ft   y

The Cavanaugh Sculpture Garden

The PSO has played an ongoing  role in the development of a sculpture garden across from its headquarters on New Hampshire Avenue in Washington and devoted to the work of John Cavanaugh (1921-1985).
Cavanaugh was a familiar figure in Dupont Circle, and some of his bas reliefs are fixed in the facades of  local buildings. He worked in lead at a time when precautions against the dangers of lead poisoning were less understood and eventually died from the consequences.
The development of the garden, which won approval from the District government, is part of the PSO's efforts to be a good citizen in the capital. The sculptures are unique, with one criticic remarking:
"Other sculptors who attempted hammered lead could only take it to a stage of high relief. Cavanaugh was able to shape and expand his sculpture fully in the round; a stunning achievement considering several of the pieces are life-sized. In the process of working in hammered lead, most sculptors find it difficult to control the material because of its low melting point. The hammering creates enough friction and heat that the metal actually beings to "flow" and stretch, often causing excessive thinning and holes in the lead. Thus, most sculptors who worked in lead were usually restricted to relief sculpture. Cavanaugh discovered that by using a variety of tools and several techniques, including reversing the traditional repousse method of hammering metal, he could create a wide range of subjects. These direct techniques heightened the experience for the viewers, who could see the subtle and sometimes sensual effect on the surface of his work. This skill and his creative approach of rendering his sculpture provided a unique range of effects in his work, as well as an intimate visual experience."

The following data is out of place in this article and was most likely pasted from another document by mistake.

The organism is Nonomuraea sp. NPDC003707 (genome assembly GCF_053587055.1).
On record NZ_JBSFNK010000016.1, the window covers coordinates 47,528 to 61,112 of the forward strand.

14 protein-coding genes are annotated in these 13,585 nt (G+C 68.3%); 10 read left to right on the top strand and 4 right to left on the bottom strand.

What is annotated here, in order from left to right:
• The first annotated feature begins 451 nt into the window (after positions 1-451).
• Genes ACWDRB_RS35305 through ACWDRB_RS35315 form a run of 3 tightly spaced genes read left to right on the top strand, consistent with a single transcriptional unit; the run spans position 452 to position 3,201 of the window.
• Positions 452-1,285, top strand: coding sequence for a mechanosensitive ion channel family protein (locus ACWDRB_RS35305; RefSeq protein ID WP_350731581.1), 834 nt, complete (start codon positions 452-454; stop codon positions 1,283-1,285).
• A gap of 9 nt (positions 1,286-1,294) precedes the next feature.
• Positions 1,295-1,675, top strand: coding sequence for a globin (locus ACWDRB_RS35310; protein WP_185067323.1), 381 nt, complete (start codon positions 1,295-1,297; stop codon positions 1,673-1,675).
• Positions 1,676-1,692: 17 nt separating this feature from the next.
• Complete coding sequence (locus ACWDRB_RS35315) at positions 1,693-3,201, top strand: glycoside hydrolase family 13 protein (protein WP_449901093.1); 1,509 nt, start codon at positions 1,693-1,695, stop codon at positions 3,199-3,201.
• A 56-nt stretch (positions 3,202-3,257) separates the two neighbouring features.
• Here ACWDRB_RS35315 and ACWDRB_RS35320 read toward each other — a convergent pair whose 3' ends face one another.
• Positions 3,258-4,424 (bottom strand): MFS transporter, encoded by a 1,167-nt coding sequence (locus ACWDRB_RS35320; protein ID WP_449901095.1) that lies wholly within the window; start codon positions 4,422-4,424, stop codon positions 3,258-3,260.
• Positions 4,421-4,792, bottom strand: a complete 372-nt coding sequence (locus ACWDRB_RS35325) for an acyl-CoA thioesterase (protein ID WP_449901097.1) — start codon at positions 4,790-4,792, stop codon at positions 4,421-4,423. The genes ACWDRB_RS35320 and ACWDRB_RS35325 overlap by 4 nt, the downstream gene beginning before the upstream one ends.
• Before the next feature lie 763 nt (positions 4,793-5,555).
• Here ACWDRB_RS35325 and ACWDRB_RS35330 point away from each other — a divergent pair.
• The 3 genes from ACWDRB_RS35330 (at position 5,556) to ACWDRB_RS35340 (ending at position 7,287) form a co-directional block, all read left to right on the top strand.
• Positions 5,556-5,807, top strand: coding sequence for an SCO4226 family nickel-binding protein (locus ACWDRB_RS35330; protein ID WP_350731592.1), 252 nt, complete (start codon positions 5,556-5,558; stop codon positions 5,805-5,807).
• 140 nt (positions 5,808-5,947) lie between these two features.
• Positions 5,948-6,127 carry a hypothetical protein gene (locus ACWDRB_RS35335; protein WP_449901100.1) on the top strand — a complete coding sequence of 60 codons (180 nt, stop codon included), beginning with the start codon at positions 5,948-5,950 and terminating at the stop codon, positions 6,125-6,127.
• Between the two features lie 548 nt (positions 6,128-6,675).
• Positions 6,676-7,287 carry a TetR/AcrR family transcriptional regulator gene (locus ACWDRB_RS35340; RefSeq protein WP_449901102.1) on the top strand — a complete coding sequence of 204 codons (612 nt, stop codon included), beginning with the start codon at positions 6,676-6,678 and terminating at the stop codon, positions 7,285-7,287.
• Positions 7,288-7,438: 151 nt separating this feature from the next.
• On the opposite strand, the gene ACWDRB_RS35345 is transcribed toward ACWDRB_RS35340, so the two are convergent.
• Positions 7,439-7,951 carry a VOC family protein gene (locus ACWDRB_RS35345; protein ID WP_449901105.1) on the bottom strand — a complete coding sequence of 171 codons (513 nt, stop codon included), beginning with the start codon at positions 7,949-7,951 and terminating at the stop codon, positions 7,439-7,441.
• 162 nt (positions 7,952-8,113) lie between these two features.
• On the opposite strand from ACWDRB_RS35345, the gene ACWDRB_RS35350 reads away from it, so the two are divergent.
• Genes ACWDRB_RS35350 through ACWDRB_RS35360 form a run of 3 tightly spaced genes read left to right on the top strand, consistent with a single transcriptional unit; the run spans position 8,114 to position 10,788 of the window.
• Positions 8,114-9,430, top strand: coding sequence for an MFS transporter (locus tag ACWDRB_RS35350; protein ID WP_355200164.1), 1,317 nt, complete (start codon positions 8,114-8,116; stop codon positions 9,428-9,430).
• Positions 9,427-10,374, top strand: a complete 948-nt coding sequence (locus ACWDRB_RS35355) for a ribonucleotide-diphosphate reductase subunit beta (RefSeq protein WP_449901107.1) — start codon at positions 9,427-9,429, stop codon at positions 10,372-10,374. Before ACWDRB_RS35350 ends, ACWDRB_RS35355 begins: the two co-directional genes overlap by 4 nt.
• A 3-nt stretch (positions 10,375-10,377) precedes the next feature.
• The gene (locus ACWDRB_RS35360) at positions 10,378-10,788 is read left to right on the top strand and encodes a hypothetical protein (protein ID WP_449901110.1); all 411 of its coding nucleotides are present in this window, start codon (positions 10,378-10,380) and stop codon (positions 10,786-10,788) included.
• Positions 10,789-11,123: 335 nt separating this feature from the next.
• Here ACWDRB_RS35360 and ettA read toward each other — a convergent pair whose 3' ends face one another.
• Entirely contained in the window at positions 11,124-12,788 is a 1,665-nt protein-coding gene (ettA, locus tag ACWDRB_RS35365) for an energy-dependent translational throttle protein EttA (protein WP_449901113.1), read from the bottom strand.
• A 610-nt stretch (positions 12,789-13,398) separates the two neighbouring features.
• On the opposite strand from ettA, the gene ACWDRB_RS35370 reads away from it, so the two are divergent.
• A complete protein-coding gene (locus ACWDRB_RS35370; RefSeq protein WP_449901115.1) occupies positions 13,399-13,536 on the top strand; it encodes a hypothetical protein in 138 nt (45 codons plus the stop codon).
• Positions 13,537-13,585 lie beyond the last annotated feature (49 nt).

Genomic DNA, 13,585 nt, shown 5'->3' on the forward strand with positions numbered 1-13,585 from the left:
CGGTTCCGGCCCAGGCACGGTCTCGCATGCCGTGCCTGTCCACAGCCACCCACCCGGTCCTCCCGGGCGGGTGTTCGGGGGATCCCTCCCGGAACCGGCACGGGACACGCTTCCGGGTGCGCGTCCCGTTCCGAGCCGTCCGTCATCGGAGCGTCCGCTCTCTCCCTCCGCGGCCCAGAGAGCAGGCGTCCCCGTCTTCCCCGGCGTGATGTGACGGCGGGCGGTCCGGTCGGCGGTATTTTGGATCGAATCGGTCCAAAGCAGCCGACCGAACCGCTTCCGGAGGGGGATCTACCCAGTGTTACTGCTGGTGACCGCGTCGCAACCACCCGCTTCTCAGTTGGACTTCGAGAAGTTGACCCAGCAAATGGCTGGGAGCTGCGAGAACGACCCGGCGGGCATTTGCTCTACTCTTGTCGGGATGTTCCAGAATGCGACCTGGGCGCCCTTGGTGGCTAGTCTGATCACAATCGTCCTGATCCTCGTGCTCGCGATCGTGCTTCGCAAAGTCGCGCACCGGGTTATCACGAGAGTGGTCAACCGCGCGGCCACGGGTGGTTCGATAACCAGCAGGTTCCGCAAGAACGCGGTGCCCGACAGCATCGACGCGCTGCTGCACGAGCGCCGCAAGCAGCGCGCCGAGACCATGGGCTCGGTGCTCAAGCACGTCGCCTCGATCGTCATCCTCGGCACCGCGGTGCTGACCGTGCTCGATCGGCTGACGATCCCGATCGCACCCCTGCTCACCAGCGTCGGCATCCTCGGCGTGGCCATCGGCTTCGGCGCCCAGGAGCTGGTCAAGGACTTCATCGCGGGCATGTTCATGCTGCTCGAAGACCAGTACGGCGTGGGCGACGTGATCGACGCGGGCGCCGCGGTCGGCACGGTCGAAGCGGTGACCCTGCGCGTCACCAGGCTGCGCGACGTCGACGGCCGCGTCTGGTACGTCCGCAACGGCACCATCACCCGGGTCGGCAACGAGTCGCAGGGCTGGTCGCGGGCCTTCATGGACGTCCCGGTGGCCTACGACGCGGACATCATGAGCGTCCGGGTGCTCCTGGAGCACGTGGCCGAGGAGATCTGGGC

Cavanaugh's beguiling sculpture of the Goddess Demeter is a central feature of the Friendship Garden, the entrance to the National Botanical Garden in Washington. See photographs 2, 3, and 4 at